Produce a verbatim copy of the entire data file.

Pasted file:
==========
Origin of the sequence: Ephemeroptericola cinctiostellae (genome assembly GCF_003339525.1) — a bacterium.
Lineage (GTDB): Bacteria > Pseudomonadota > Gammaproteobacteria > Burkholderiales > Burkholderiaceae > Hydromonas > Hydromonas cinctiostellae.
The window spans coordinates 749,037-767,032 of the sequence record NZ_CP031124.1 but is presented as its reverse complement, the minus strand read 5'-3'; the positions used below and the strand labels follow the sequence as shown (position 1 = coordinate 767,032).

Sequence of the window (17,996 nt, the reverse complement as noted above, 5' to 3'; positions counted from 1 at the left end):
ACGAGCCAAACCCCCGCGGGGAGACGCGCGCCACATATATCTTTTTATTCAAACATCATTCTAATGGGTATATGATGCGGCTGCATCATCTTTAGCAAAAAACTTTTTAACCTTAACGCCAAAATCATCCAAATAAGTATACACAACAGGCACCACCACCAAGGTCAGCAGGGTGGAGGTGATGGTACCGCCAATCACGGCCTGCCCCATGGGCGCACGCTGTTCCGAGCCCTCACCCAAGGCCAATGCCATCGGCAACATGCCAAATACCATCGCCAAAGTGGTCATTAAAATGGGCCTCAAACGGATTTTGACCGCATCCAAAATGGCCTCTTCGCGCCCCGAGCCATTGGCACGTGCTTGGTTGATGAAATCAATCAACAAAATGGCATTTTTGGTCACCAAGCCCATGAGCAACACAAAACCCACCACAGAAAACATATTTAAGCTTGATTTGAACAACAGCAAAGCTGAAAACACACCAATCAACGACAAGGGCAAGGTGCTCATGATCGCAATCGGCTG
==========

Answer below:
Origin of the sequence: Ephemeroptericola cinctiostellae (genome assembly GCF_003339525.1) — a bacterium.
Lineage (GTDB): Bacteria > Pseudomonadota > Gammaproteobacteria > Burkholderiales > Burkholderiaceae > Hydromonas > Hydromonas cinctiostellae.
The window spans coordinates 749,037-767,032 of the sequence record NZ_CP031124.1 but is presented as its reverse complement, the minus strand read 5'-3'; the positions used below and the strand labels follow the sequence as shown (position 1 = coordinate 767,032).

Sequence of the window (17,996 nt, the reverse complement as noted above, 5' to 3'; positions counted from 1 at the left end):
ACGAGCCAAACCCCCGCGGGGAGACGCGCGCCACATATATCTTTTTATTCAAACATCATTCTAATGGGTATATGATGCGGCTGCATCATCTTTAGCAAAAAACTTTTTAACCTTAACGCCAAAATCATCCAAATAAGTATACACAACAGGCACCACCACCAAGGTCAGCAGGGTGGAGGTGATGGTACCGCCAATCACGGCCTGCCCCATGGGCGCACGCTGTTCCGAGCCCTCACCCAAGGCCAATGCCATCGGCAACATGCCAAATACCATCGCCAAAGTGGTCATTAAAATGGGCCTCAAACGGATTTTGACCGCATCCAAAATGGCCTCTTCGCGCCCCGAGCCATTGGCACGTGCTTGGTTGATGAAATCAATCAACAAAATGGCATTTTTGGTCACCAAGCCCATGAGCAACACAAAACCCACCACAGAAAACATATTTAAGCTTGATTTGAACAACAGCAAAGCTGAAAACACACCAATCAACGACAAGGGCAAGGTGCTCATGATCGCAATCGGCTG